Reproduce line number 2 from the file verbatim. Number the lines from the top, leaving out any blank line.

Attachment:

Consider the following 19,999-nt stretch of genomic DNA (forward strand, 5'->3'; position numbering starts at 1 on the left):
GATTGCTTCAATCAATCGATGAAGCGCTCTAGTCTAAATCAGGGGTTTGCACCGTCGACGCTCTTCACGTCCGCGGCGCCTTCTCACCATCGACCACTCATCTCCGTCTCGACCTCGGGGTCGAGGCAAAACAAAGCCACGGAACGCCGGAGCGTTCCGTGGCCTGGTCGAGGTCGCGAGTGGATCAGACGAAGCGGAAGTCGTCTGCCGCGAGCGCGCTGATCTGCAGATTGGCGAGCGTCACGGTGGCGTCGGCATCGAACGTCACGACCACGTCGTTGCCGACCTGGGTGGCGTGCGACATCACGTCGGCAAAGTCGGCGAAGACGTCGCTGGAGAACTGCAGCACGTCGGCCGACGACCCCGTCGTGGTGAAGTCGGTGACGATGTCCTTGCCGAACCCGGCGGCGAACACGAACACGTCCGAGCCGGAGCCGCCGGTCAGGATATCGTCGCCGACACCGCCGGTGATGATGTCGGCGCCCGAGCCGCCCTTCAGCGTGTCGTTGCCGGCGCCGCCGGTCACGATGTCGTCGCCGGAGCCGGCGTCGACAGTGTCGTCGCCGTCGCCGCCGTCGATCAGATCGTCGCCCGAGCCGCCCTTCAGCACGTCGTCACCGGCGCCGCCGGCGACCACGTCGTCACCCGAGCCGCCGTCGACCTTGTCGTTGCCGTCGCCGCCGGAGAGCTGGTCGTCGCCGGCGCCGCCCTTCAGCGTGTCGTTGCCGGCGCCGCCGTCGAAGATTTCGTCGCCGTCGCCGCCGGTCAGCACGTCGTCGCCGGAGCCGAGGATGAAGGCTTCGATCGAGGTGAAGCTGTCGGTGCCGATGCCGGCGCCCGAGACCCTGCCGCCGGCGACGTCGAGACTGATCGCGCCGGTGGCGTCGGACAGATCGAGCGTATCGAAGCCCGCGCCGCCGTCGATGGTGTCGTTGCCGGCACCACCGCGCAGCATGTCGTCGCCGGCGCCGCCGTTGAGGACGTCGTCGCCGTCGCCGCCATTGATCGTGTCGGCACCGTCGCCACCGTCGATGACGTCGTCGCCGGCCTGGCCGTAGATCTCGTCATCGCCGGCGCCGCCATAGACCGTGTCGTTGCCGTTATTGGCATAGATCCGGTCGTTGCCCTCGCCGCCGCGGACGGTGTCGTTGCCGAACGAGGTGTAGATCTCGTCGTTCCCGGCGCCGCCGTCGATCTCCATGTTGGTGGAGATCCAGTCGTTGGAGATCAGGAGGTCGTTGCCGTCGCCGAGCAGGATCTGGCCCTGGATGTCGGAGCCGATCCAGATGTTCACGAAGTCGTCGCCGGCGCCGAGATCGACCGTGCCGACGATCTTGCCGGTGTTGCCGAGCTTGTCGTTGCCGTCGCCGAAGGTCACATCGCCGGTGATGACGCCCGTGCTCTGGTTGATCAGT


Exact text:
GATTGCTTCAATCAATCGATGAAGCGCTCTAGTCTAAATCAGGGGTTTGCACCGTCGACGCTCTTCACGTCCGCGGCGCCTTCTCACCATCGACCACTCATCTCCGTCTCGACCTCGGGGTCGAGGCAAAACAAAGCCACGGAACGCCGGAGCGTTCCGTGGCCTGGTCGAGGTCGCGAGTGGATCAGACGAAGCGGAAGTCGTCTGCCGCGAGCGCGCTGATCTGCAGATTGGCGAGCGTCACGGTGGCGTCGGCATCGAACGTCACGACCACGTCGTTGCCGACCTGGGTGGCGTGCGACATCACGTCGGCAAAGTCGGCGAAGACGTCGCTGGAGAACTGCAGCACGTCGGCCGACGACCCCGTCGTGGTGAAGTCGGTGACGATGTCCTTGCCGAACCCGGCGGCGAACACGAACACGTCCGAGCCGGAGCCGCCGGTCAGGATATCGTCGCCGACACCGCCGGTGATGATGTCGGCGCCCGAGCCGCCCTTCAGCGTGTCGTTGCCGGCGCCGCCGGTCACGATGTCGTCGCCGGAGCCGGCGTCGACAGTGTCGTCGCCGTCGCCGCCGTCGATCAGATCGTCGCCCGAGCCGCCCTTCAGCACGTCGTCACCGGCGCCGCCGGCGACCACGTCGTCACCCGAGCCGCCGTCGACCTTGTCGTTGCCGTCGCCGCCGGAGAGCTGGTCGTCGCCGGCGCCGCCCTTCAGCGTGTCGTTGCCGGCGCCGCCGTCGAAGATTTCGTCGCCGTCGCCGCCGGTCAGCACGTCGTCGCCGGAGCCGAGGATGAAGGCTTCGATCGAGGTGAAGCTGTCGGTGCCGATGCCGGCGCCCGAGACCCTGCCGCCGGCGACGTCGAGACTGATCGCGCCGGTGGCGTCGGACAGATCGAGCGTATCGAAGCCCGCGCCGCCGTCGATGGTGTCGTTGCCGGCACCACCGCGCAGCATGTCGTCGCCGGCGCCGCCGTTGAGGACGTCGTCGCCGTCGCCGCCATTGATCGTGTCGGCACCGTCGCCACCGTCGATGACGTCGTCGCCGGCCTGGCCGTAGATCTCGTCATCGCCGGCGCCGCCATAGACCGTGTCGTTGCCGTTATTGGCATAGATCCGGTCGTTGCCCTCGCCGCCGCGGACGGTGTCGTTGCCGAACGAGGTGTAGATCTCGTCGTTCCCGGCGCCGCCGTCGATCTCCATGTTGGTGGAGATCCAGTCGTTGGAGATCAGGAGGTCGTTGCCGTCGCCGAGCAGGATCTGGCCCTGGATGTCGGAGCCGATCCAGATGTTCACGAAGTCGTCGCCGGCGCCGAGATCGACCGTGCCGACGATCTTGCCGGTGTTGCCGAGCTTGTCGTTGCCGTCGCCGAAGGTCACATCGCCGGTGATGACGCCCGTGCTCTGGTTGATCAGT